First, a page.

Inhofe: Time to freeze spending

posted at 11:36 am on March 12, 2010 by Ed Morrissey

Yesterday, Senator James Inhofe (R-OK) announced the introduction of the HELP Act in an attempt to stop the expansion of federal spending.  Today, Inhofe explains the effort in a Wall Street Journal essay by reminding us of what we already know — that the federal government spends too much money.  Inhofe proposes rolling back discretionary spending to 2008 levels, but even that may not be enough:

Earlier this year, President Obama announced a three-year freeze on discretionary spending for all nonsecurity-related agencies. On the surface, that seems like a good idea. But the president’s plan would freeze spending at fiscal year 2010 levels, which are 20% higher than spending levels just two years ago. In addition, the $787 billion stimulus package Mr. Obama signed into law last year provided a substantial spending cushion to nearly every federal agency, making the spending freeze largely irrelevant.

I’ve introduced legislation called the Honest Expenditure Limitation Program (HELP) Act. Instead of locking in the president’s 20% spending increase, my plan reduces nonsecurity discretionary spending over a five-year period. Once it reaches the 2008 spending level, my bill then freezes spending there for an additional five years.

Real fiscal restraint requires cutting budgets, not locking in an artificially high spending level and then allowing spending to explode again after three years as the president’s proposal does.

The American people deserve honesty about their government’s spending. Repeatedly, Congress has made mostly symbolic gestures toward fiscal responsibility, such as the Democrat’s current pay-go process. In theory that requires Congress to pay for any new spending, but in practice it is easily evaded.

For this reason, my spending cap comes with teeth. Typically, the Senate can sidestep spending restraints with a 60-vote majority. But to exceed my spending caps my legislation would require a super majority of 67 votes in the Senate. Furthermore, if Congress passes a spending bill that exceeds my spending caps but fails to win a super majority vote in the Senate, the Office of Management and Budget would automatically impose an across-the-board spending cut of the excess amount at the end of the year.

The effort by President Obama to claim credit for a spending freeze was ludicrous.  He and his Democratic allies in Congress had pushed spending from $2.77 trillion in 2007 to over $3.8 trillion for 2010, a 37% increase in just three years of Democratic control of Congress.  It’s akin to taking credit for putting out a fire that they set, and only after the building has burnt to the ground.

However, due to political realities, both freezes have something in common, which is that they don’t really tackle the biggest budget-busters: entitlements.  Limiting the freeze to “discretionary spending” means that Medicare and Social Security will continue to balloon, with its unfunded liabilities growing exponentially larger.   Few in Congress have the stomach for meaningful entitlement reform; Democrats instead have tried entitlement expansion, largely at the expense of the states through Medicaid, but with dire consequences for Medicare as well.  In order to reform entitlements, tough decisions have to be made about restricting eligibility, raising the retirement age, and limiting benefits, none of which will be popular but all of which will be necessary.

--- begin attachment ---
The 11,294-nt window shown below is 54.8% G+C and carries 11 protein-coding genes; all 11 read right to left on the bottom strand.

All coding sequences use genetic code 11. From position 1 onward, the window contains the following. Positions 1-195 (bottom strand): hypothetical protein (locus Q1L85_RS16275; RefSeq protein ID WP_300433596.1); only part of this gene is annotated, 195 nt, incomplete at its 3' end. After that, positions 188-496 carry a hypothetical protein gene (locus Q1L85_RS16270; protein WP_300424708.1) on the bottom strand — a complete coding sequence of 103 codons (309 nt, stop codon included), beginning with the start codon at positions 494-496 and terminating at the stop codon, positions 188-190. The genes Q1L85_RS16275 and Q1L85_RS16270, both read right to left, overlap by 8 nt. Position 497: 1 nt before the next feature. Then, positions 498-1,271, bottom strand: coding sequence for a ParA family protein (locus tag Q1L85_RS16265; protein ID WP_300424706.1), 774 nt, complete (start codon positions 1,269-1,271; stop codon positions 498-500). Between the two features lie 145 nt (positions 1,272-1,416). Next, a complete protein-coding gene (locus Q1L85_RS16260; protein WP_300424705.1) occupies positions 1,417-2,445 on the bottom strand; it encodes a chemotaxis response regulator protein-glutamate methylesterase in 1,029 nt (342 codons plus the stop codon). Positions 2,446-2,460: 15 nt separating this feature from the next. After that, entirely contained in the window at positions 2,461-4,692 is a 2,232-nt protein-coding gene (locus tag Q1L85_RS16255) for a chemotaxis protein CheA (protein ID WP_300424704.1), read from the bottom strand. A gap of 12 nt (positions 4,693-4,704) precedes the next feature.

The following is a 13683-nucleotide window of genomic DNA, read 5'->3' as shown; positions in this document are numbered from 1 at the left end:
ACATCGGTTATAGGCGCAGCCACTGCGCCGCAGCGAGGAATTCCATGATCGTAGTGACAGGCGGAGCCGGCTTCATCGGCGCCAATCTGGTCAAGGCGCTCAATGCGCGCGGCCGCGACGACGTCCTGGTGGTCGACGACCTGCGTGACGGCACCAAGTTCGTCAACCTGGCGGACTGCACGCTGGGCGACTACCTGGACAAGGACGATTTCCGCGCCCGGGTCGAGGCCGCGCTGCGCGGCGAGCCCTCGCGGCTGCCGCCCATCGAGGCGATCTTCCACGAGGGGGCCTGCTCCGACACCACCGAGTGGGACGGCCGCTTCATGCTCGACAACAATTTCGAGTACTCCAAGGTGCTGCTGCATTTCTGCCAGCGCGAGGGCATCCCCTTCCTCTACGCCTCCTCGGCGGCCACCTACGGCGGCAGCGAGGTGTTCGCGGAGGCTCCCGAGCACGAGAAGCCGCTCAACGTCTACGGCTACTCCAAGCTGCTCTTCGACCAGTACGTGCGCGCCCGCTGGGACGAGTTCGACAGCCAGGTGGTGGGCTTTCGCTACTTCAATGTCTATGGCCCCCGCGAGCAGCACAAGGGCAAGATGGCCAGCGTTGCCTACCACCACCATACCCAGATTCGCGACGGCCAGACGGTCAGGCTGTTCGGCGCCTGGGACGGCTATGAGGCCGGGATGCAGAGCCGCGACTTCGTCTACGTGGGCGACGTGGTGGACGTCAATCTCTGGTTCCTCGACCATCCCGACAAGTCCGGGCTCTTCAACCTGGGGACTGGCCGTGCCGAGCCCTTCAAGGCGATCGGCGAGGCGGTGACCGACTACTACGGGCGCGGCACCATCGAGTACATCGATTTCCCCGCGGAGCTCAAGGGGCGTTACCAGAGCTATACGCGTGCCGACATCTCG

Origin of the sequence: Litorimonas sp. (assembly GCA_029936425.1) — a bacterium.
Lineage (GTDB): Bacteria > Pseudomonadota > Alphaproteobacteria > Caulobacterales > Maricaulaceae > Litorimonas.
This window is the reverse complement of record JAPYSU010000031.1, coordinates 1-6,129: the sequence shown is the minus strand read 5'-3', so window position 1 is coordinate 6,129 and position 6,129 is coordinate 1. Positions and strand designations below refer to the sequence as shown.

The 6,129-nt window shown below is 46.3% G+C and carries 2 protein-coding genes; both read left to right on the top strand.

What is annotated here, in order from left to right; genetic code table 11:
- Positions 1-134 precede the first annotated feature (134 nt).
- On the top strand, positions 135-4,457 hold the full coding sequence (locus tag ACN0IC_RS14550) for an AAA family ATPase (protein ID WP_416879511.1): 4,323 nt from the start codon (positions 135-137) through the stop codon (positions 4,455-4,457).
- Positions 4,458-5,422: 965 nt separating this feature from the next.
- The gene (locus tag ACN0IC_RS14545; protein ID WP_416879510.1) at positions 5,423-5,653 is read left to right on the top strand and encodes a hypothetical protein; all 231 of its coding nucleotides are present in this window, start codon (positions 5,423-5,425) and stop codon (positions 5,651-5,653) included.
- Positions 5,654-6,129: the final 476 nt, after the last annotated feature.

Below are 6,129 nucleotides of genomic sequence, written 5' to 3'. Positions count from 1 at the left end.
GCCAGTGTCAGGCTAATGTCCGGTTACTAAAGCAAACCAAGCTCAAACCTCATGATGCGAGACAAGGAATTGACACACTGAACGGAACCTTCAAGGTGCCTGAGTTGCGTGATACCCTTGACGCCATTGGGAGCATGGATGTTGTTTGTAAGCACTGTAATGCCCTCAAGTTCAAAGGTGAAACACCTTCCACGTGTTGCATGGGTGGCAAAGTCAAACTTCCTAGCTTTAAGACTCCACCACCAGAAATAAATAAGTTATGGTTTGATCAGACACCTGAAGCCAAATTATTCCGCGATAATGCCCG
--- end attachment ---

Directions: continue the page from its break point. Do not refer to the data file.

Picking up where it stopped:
This isn’t the only GOP effort to rein in the massive spending seen over the last three years.  The Hensarling/Pence bill in the House would cap all federal spending at 20% of GDP, including entitlements, which would force Congress to get serious about the biggest deficit issue on the table. Fortunately, the two approaches aren’t mutually exclusive, and both are better than the pay-go rules that Democrats celebrated and then immediately ignored.  If we can’t get serious entitlement reform, at least we could get a little HELP.


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Way to go SEN Inhofe–keep it up my friend.

ted c on March 12, 2010 at 11:40 AM

Inhofe: Time to freeze spending

UltimateBob: Time to CUT spending. Way, way back.

UltimateBob on March 12, 2010 at 11:40 AM

It’s a bit late for a freeze – we need drastic cuts, including to ‘entitlements’.

Vashta.Nerada on March 12, 2010 at 11:42 AM

Today, Inhofe explains the effort in a Wall Street Journal essay by reminding us of what we already know — that the federal government spends too much money. Inhofe proposes rolling back discretionary spending to 2008 levels, but even that may not be enough

It’s not enough, and I’m certain Inhofe would concede that. But it’s a start.

Doughboy on March 12, 2010 at 11:42 AM

I like this move, and I think Inhofe can use Obama’s rhetoric to prop up the idea. Unfortunately the legislation is inherently racist, or something, but I like the effort.

Re: Medicare and SS – I personally don’t think now is the time to attack that. I think the HC bill has to be killed dead dead before Medicare is addressed because Reid and Pelosi will otherwise falsely present that as ‘R’s trying to kill the elderly’. Moreover, I think the atmosphere would be better after ’10 where that argument can juxtapose a fiscally conservative Congress against a rhetoric of fiscal conservatism vs expansive action via executive branch.

Spirit of 1776 on March 12, 2010 at 11:43 AM

We need to stop playing by the vocabulary rules of the government. All spending is discretionary and has been since SCOTUS ruled, early 60′s, that receiving a Social Security payment was not an entitlement and Congress could quit paying anytime they so pleased. There would probably be a literal blood bath if Congress stopped payments on Social Security and Medicare but they can at any time.